British drivers have been told not to risk a criminal record by lying about their car insurance after new data revealed a near-50 per cent rise in fraud cases in a single year.
Fraudulent claims in motor insurance increased by 45 per cent in 2018, with young drivers responsible for the majority of offences, according to Cifas – the UK’s largest fraud prevention service.
The release of the statistics is part of Cifas’ ‘Faces of Fraud’ campaign which warns drivers against the lies, exaggerations, deceptions and seemingly harmless opportunities to make some quick cash or get a better deal that are actually criminal acts.
One of the most well-known types of car insurance fraud – fronting – fell overall but there was a significant rise (18 per cent) in the number of 21-30-year-olds caught committing it and they accounted for more than half of all cases (58 per cent).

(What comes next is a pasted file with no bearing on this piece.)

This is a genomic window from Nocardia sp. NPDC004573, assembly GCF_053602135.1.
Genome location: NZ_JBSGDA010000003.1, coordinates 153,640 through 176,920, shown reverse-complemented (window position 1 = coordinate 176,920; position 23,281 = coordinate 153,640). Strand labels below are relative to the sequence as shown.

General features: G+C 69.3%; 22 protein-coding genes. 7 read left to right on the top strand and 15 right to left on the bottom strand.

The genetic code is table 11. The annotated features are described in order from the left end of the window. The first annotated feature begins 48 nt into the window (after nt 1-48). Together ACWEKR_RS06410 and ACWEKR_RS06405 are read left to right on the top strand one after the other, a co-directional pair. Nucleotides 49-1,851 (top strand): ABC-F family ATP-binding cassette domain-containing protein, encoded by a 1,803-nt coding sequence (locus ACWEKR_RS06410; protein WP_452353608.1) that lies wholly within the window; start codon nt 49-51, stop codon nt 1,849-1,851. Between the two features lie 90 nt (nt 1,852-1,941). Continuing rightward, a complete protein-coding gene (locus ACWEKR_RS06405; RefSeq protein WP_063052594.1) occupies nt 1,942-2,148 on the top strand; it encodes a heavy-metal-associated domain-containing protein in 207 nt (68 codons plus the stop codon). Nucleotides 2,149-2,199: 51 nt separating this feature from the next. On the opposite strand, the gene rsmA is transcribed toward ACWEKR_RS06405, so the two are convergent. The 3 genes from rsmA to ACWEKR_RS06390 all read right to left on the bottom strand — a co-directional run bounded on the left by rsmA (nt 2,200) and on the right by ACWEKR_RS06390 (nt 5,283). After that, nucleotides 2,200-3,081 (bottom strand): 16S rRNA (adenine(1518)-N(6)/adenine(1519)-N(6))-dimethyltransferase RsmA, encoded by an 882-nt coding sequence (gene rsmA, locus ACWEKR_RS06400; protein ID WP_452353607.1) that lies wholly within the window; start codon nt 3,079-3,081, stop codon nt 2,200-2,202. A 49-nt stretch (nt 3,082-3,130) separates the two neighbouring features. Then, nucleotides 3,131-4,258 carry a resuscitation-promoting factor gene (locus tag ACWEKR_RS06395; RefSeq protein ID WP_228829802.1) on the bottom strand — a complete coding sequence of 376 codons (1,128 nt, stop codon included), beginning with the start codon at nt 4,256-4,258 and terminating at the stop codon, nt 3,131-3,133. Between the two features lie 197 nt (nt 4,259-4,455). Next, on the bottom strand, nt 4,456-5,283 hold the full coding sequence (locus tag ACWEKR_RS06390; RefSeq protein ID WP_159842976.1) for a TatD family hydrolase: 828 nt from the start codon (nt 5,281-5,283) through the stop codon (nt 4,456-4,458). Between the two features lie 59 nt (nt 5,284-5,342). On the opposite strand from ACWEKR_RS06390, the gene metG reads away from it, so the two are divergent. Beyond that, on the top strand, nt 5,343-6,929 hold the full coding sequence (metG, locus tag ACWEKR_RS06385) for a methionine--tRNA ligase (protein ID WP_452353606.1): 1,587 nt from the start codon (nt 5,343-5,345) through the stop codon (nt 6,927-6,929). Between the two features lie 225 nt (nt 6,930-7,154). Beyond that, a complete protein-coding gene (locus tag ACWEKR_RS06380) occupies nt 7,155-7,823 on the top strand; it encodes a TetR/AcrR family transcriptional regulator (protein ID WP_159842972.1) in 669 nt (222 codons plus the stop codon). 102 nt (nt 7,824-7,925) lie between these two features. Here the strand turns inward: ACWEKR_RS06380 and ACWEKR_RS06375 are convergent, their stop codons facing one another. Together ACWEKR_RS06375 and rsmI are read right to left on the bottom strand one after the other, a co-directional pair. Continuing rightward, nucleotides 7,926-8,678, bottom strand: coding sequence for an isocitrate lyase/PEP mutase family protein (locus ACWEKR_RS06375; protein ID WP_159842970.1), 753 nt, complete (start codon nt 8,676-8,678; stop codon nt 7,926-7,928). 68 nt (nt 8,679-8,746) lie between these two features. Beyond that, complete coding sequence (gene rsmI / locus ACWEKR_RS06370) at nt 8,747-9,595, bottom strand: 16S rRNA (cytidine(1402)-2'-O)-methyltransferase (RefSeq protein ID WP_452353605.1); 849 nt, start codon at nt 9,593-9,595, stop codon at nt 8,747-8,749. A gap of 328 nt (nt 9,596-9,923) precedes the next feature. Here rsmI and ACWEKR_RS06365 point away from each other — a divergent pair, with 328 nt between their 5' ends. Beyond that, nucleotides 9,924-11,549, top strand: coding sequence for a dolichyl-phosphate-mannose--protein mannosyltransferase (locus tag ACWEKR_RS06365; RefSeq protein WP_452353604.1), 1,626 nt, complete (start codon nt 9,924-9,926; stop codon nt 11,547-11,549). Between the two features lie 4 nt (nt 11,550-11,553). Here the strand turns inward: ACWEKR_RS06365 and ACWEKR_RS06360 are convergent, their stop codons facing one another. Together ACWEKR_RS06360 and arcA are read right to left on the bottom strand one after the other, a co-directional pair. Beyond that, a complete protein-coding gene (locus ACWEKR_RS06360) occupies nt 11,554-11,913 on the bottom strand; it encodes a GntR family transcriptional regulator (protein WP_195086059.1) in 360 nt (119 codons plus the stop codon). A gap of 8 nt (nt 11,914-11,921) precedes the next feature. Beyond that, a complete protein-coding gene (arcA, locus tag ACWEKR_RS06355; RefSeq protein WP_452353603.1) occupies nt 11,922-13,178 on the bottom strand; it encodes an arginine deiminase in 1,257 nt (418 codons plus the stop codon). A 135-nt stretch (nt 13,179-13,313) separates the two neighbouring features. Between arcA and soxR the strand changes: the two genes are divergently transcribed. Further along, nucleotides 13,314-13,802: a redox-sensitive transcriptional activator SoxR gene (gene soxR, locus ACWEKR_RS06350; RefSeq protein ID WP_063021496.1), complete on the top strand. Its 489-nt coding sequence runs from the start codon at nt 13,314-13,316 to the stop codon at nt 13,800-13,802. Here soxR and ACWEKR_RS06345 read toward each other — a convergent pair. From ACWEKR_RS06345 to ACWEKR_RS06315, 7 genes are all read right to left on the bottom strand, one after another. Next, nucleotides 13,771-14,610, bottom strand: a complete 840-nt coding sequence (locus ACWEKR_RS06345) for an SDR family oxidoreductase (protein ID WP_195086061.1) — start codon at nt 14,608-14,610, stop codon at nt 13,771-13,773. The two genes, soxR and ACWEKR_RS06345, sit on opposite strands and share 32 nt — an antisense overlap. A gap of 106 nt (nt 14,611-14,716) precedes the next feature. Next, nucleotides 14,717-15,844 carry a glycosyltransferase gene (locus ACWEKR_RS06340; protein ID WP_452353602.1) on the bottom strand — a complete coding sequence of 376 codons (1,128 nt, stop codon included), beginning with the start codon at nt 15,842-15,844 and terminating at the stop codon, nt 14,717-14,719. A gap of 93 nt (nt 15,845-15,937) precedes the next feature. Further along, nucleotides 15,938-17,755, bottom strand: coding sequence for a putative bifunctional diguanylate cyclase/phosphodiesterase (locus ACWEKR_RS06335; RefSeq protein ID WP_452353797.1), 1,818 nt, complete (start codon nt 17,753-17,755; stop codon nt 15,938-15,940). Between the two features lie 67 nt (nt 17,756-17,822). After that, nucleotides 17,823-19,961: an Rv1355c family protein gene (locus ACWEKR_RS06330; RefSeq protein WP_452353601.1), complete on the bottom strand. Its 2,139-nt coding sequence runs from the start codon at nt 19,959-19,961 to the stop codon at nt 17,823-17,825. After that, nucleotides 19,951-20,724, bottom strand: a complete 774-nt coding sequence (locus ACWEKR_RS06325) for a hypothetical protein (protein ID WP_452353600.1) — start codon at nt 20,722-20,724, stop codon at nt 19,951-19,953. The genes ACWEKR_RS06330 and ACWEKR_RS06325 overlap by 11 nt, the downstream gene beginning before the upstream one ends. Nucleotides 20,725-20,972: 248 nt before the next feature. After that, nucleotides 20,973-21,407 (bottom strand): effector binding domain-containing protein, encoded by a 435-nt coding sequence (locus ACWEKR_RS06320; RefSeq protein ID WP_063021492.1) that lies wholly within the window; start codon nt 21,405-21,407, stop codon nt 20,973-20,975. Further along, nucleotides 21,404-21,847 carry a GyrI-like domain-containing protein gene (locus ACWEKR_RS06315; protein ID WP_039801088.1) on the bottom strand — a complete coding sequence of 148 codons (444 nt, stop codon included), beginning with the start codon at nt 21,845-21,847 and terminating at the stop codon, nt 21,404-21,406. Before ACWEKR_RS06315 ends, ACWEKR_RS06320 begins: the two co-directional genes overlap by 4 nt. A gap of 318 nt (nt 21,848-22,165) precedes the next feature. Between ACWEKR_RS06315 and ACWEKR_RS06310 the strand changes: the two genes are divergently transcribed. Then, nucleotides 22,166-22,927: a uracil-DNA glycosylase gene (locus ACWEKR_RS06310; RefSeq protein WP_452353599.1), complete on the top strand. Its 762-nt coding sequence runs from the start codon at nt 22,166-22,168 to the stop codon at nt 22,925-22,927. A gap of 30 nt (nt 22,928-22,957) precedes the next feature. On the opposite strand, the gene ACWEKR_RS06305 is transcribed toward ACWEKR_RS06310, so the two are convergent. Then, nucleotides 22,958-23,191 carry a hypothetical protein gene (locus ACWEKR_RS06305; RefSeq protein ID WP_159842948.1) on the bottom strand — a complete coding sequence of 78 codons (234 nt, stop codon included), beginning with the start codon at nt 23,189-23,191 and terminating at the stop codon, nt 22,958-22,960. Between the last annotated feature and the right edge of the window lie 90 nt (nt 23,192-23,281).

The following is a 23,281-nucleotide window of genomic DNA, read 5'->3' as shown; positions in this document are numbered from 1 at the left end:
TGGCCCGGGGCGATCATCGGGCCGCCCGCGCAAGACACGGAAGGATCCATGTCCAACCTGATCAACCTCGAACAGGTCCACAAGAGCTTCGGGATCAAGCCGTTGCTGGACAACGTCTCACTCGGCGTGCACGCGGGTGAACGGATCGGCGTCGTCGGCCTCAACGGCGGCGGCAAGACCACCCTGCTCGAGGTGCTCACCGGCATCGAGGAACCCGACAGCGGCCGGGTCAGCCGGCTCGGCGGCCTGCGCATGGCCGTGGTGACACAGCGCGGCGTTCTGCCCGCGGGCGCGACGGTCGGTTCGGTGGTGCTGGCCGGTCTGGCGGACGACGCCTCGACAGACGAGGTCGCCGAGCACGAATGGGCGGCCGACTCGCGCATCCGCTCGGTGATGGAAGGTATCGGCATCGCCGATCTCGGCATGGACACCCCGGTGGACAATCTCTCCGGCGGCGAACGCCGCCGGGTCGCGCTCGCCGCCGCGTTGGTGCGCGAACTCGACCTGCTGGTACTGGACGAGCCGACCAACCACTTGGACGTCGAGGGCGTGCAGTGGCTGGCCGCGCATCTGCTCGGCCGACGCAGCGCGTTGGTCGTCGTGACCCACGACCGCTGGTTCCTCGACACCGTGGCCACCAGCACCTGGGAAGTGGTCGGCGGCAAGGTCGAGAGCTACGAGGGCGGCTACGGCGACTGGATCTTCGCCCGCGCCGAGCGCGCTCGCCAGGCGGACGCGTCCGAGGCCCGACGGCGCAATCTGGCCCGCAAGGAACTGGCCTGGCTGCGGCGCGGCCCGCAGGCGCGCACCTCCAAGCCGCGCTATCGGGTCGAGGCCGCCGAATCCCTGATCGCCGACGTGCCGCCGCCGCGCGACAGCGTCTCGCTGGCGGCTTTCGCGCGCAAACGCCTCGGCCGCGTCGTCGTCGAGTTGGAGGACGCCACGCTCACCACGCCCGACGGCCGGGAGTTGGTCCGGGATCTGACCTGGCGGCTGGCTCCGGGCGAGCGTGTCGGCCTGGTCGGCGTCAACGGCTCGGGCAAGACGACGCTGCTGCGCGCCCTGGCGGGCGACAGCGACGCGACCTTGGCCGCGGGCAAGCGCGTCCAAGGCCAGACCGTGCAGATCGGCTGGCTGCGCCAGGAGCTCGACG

Fronting is where a driver with a lower risk rating, such as a parent, claims to be the main driver of a vehicle when it is actually a younger or higher-risk person in a bid to cut premium costs.
Cifas has warned that trying to cheat the insurance system can have serious consequences for motorists. As well as insurers refusing to pay out on claims and cancelling a policy, you could find it harder to get insurance in future or even risk having the case reported to the police and face prosecution and even a jail sentence.
Mike Haley, chief executive officer of Cifas, said: “False insurance claim fraud and fronting insurance policies fraud are often seen as an easy way to make a bit of money without hurting anyone.
“Yet the idea that fraud is a victimless crime is completely false. First, false insurance claims and fronting insurance policies are illegal. They can impact your life and career, making it near-impossible to buy insurance in the future and can even lead to a criminal record.
“Second, committing fraud hurts everyone. Insurers have to spend longer reviewing insurance claims and policy requests, premiums go up, and everyone loses out.”
“While the overall downturn in fronting insurance policies is a positive sign, the fact that young people are increasingly more likely to commit that type of fraud highlights the need for continuing education. More needs to be done to raise awareness about the harm of fraud and financial crime.”